Helping Your Child's Nighttime Fears

Helping Your Child’s Nighttime Fears

Podcast

Oct 18, 2022

Is your toddler or preschooler experiencing nighttime fears? Are they afraid of going to sleep? Asking you to stay in their room after saying goodnight? Making stories about monsters in the room? 

Mild, nighttime fears around bedtime is a common issue I see time and time again with children ages 2.5 years and up. 

In this episode of the Little Z’s Sleep Podcast, I discuss how to tackle the ROOT of your child’s nighttime fears. Learn how to pour attention, security, and praise over your child during their bedtime routine as well as how to offer them comfort items in order to ease their tensions when it’s finally time say goodnight.

Dealing with SEVERE fears? >>These tips might help, but I’d suggest finding a local family counselor to help you and your family sort through your child’s anxieties and stressors.

When it comes to nighttime fears, we are talking specifically about toddlers and preschoolers.

Around 2.5 years of age, children can begin to express that they are afraid of something, like the dark!

Sometimes, children can express their fears at an even earlier age, especially if they have older siblings.

Children often express their fears around bedtime when they know they are going to be alone in a dark room. 

Although it’s common for nighttime fears to crop up at bedtime with your toddler or preschooler, it doesn’t have to derail their sleep!

By implementing these simple, yet powerful strategies below, your child can successfully conquer their nighttime fears and sleep soundly through the night. 

 Evaluate How Much Time your Child Spends on a Screen

The majority of the families I work with place their toddler or preschooler in a full-day or half-day preschool program or daycare. 

When everyone gets home for the evening, it’s common to give your child some screen time while you prepare dinner. 

 However, if your child is expressing fears at bedtime, then you may need to decrease their amount of screen time before bed.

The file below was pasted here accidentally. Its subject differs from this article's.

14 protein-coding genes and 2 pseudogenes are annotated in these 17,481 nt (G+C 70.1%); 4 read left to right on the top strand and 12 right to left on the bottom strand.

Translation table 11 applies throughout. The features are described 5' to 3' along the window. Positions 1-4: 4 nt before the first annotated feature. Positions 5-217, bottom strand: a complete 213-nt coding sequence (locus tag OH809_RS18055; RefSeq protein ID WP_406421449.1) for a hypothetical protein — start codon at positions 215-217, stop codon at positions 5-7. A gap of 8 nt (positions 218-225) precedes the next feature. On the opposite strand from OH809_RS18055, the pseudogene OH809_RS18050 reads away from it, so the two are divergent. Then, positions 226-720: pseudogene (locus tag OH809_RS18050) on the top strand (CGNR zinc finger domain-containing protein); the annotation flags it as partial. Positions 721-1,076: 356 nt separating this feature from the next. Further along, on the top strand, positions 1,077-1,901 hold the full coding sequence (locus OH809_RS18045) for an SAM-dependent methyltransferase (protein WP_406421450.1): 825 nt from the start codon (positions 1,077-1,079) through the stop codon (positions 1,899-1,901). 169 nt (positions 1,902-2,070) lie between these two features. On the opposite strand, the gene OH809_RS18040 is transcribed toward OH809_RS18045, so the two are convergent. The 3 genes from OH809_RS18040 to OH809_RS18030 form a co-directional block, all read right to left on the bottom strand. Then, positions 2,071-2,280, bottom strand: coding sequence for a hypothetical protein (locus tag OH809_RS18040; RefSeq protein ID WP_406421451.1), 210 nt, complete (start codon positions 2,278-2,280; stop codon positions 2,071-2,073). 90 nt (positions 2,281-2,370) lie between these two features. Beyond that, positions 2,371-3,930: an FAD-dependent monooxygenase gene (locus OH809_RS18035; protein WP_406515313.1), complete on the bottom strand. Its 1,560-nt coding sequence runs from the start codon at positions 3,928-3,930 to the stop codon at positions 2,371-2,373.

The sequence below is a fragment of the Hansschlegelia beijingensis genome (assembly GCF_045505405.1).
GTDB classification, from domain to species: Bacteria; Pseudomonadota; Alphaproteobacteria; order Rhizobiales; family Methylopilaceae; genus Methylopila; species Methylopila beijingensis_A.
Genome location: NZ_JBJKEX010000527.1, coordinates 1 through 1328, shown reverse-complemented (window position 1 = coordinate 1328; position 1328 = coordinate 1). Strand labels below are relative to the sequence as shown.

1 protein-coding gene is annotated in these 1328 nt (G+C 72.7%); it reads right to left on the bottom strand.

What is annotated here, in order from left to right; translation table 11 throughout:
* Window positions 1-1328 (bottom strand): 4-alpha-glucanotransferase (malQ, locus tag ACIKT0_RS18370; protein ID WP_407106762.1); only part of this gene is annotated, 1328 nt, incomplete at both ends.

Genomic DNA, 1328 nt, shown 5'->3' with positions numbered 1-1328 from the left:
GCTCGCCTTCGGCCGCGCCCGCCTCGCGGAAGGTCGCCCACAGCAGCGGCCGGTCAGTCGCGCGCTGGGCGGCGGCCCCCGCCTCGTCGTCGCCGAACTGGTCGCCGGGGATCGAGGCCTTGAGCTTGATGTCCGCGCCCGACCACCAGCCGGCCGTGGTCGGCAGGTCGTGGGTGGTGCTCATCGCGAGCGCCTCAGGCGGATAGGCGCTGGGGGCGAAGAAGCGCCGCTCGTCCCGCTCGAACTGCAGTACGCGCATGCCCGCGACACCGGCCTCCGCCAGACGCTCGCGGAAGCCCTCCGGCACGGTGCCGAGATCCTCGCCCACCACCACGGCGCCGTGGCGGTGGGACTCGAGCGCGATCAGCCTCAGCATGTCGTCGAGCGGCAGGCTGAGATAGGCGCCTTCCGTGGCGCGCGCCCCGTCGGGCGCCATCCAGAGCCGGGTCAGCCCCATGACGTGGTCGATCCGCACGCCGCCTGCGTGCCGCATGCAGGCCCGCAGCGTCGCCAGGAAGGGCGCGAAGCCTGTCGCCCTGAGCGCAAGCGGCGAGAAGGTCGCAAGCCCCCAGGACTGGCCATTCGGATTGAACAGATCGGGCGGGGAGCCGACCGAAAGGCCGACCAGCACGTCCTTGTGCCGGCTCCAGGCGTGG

Be aware of what they’re watching, too.

Vivid or scary images can also cause them to become fearful before bedtime and during the night.

When it comes to reducing screen time I know you might be thinking, “Easier said than done, Becca,” but I really want you to take this to heart.

Tune in to what your child is consuming for media and turn screens off at least one-two hours before bedtime.

>>>>>>If you would like to implement a  screen time plan for your family but feel lost with where to start, check out my blog post on How to Create a Family Screen Time Plan HERE.<<<<<

A screen, or more specifically blue light, blocks the release of natural melatonin (the hormone that triggers your body to sleep)!

Instead of offering your toddler or preschooler screen time in the evening, send them outside to play!

Sending them outside to play not only helps to limit and decrease their amount of screen time before bedtime but it also allows them to get all of their active energy out.

It’s extremely important for your toddler or preschooler to engage in movement before they settle in for the night, and playing outside is the perfect way for them to do this.

Your child’s body (and yours!) is triggered to produce melatonin when it’s exposed to the sunset.

So get outside!

You will fall asleep and stay asleep easier when you are all able to experience and soak in the evening sun.

Determine if your Child is Overtired 

We all know that over-tiredness is the enemy of sleep.

But did you know that when your child has a lot of sleep to catch up on, it can actually trigger nighttime fears, nightmares and night terrors, too!

 If you’re unfamiliar with nightmares and night terrors, be sure to check out Episode 21: Nightmares and Night Terrors: How to Tell the Difference and Help Your Child Cope HERE. 

Over-tiredness triggers nightmares and night terrors and can negatively impacts your child’s thoughts.

If your child is behind on sleep and is expressing fears at bedtime, consider offering them an earlier bedtime of 15-30 minutes, for consecutive days if needed.

Implement a Fun, Consistent Bedtime Routine 

Your child’s bedtime routine is what sets the tone for the rest of the night!

As you might know, I’m a HUGE advocate for a fun and structured bedtime routine. 

>>>>>Wondering if you need to revamp your child’s bedtime routine? Check out my Ideal Toddler Bedtime Routine HERE.  and my Ideal Bedtime Routine for Kids HERE. Enjoy listening to a podcast more? Listen HERE!

If your child is expressing nighttime fears, it’s extremely important to make sure that bedtime routine is fun, consistent, and positive. 

Below are some ways to do just that.

Play Your Child’s Favorite Music

One easy way to “set the mood” during bedtime routine is to turn on some music.

Let your child choose their favorite song or album, and let it play throughout their bedtime routine, starting as early as bath time!